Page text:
Mali: Mali has recently swung sharply into the Kremlin's orbit after the French ended and withdrew Operation Barkhane, its military mission to save the capital from being sacked by jihadists. Currently ruled by military putschists who have denounced France, the authorities have enlisted the help of Russian Wagner mercenaries to solidify their power.

Eritrea: The African continent has become somewhat of a diplomatic battleground since the Ukraine war began. Eritrea is one of the most closed off countries in the world and has been ruled by the iron fist of President Isaias Afwerki since the country gained independence from Ethiopia since 1993. The country's army has been accused of numerous atrocities against civilians during a brutal two-year war in Ethiopia's northernmost region of Tigray.

Sudan: Russia and Sudan signed cooperation agreements in 2017 in the area of military training, exchange of expertise, and warship entry to the two countries’ ports. Putin approved the establishment of a naval base on November 16, 2020, and a technical military cooperation agreement between the two sides, stipulating the establishment of a Russian naval logistics base in Port Sudan on the Red Sea, was signed in December 2020. The 25-year agreement, which can be automatically extended for another ten years if neither party objects, allows Russia to anchor four ships, including nuclear-powered vessels, with up to 300 personnel at port. The agreement also grants Russia the freedom to use Sudanese airports to move the “weapons, provisions, and equipment” needed to support the base and help it to impose a degree of control over the flow of oil that passes through the northeastern part of Africa. The Russian Wagner Group began to operate in Sudan in 2017, during the era of the former Sudanese president, Omar al-Bashir. The group provided military training to members of the intelligence services, special forces, and the paramilitary group known as the Rapid Support Forces.

Nicaragua: Nicaraguan President Daniel Ortega was one of the first world leaders to back Russia's stance over Ukraine saying President Vladimir Putin was right to recognize two regions controlled by Moscow-backed separatists as independent. The former Marxist guerrilla, who has led Nicaragua since 2007 after having first come to power in 1979, defended Putin's move to recognize the independence of Donetsk and Luhansk .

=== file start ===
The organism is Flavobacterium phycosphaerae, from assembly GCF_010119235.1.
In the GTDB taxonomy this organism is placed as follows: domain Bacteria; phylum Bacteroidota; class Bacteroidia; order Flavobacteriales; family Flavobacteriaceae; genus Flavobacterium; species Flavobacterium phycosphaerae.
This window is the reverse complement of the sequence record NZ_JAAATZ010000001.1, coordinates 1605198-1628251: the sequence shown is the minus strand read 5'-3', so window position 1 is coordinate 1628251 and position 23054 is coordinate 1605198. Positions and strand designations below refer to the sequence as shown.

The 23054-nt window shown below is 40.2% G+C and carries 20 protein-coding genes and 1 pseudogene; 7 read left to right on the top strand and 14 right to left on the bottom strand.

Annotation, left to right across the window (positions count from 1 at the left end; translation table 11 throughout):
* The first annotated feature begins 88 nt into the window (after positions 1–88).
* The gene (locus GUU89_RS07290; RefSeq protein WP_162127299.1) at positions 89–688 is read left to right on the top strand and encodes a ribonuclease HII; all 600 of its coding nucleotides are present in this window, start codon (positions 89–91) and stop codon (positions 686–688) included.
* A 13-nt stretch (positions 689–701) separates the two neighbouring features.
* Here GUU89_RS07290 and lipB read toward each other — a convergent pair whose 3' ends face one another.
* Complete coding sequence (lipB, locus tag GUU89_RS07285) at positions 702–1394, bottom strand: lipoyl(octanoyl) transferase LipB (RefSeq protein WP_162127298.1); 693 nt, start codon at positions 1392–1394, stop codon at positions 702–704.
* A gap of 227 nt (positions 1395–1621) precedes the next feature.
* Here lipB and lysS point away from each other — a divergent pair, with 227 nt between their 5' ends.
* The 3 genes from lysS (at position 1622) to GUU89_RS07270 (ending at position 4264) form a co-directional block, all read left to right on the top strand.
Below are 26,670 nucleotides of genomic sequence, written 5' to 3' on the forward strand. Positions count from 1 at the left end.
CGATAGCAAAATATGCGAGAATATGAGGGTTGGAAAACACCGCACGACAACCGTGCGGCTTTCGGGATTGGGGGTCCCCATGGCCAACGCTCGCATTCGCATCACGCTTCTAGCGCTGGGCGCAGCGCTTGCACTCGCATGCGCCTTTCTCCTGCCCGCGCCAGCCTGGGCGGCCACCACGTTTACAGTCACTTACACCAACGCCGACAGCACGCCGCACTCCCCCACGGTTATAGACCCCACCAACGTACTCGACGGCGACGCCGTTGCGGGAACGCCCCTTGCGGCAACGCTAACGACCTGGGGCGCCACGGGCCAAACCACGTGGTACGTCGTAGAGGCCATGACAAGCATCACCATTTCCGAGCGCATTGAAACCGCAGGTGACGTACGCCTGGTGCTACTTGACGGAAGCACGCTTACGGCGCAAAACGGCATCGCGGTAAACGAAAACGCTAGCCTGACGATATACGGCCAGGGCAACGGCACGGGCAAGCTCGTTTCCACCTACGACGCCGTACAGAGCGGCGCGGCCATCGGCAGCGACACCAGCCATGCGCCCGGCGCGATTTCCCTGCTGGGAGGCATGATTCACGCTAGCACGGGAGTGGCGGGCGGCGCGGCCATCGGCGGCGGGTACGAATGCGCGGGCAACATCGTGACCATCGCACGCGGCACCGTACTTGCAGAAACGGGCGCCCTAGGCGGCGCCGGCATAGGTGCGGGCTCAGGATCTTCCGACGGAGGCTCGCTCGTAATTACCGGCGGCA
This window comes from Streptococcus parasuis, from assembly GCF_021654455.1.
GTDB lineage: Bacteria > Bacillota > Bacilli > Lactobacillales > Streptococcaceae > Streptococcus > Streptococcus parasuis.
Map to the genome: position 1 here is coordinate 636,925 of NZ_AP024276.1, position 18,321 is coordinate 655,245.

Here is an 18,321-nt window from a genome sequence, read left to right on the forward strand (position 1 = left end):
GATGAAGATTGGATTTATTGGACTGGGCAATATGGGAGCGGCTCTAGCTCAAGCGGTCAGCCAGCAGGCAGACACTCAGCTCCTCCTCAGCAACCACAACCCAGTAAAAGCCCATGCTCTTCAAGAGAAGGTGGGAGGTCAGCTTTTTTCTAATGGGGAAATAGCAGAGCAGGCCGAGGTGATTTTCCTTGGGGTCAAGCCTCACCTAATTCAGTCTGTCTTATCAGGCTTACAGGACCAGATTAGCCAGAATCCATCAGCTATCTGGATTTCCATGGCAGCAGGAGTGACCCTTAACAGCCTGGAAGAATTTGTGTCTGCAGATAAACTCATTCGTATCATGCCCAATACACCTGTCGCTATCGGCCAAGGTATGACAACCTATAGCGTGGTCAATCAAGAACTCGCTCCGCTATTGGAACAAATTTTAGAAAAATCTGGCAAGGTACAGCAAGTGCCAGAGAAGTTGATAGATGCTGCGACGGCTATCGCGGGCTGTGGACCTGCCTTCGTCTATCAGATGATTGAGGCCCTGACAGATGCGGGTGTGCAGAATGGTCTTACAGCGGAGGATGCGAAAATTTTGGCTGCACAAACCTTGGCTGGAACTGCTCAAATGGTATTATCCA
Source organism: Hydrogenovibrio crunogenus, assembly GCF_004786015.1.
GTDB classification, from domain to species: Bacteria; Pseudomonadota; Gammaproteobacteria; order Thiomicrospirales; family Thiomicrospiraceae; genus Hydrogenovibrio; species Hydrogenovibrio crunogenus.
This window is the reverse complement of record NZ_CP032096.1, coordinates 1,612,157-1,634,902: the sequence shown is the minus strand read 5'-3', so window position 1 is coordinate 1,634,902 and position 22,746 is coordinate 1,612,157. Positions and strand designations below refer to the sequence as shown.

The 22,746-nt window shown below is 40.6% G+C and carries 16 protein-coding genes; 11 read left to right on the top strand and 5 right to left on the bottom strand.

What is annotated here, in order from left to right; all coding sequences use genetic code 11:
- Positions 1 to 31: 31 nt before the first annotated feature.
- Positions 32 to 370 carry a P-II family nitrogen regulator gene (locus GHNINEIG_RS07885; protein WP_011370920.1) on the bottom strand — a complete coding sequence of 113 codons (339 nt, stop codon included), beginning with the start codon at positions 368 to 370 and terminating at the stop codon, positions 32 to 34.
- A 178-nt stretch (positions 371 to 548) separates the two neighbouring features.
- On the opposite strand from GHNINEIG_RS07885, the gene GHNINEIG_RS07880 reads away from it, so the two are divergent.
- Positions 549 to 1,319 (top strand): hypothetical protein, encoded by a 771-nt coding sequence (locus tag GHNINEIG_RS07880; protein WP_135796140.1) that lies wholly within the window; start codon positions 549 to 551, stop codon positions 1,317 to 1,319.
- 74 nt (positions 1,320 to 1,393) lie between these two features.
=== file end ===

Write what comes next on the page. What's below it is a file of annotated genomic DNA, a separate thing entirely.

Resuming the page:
Cuba: Cuba and Russia are united by sanctions and historic confrontations with the United States. Miguel Díaz-Canel the president of Cuba and the first secretary of the Communist Party of Cuba has praised the illegal annexation of several Ukrainian provinces by Russia, while accusing the United States of having provoked the war by NATO expansion.

Venezuela: On the day following Russia’s invasion of Ukraine, Maduro sided with Putin, placing blame on NATO and the U.S. for provoking Moscow. 

Brazil: Brazil's president Luiz Inácio Lula da Silva has said it was "not just Putin" who was guilty for the war. "Putin shouldn't have invaded Ukraine and the U.S. and Europe "should have said 'Ukraine won't join NATO'. The statements of Lula have given added credibility to Putin's claim that it's only Western countries that accused Russia of the aggression, and that the global south somehow has a different position." Lula's case indicates that leftist progressives in the Global South are also susceptible to Russian views,"

The Collective Security Treaty Organization: The Moscow-led CSTO is a military alliance in Eurasia made up of six post-Soviet states: Armenia, Kazakhstan, Russia, Belarus, Kyrgyzstan, and Tajikistan, but not all of them have played ball over the last year. Russia  is losing influence in the Southern Caucasus after decades of playing the role of power broker. Despite being a member of CSTO, Kazakhstan denied a Russian request to take part in the full-scale invasion of Ukraine. And while the country’s government has avoided directly criticizing Russia, it has also not officially recognized the Russian-backed Luhansk and Donetsk Republics in eastern Ukraine. Armenia similarly has refused to host CSTO military drills. Kyrgyzstan, Tajikistan have been wary of supporting Russia “in ways Moscow may find irritating”.

Myanmar:  Myanmar’s military junta, which overthrew a democratically elected government two years ago, supports Russia, which it has said was “acting to protect its sovereignty,” and praised Russia’s role in “balancing global power.” Russia is a major supplier of arms to Myanmar.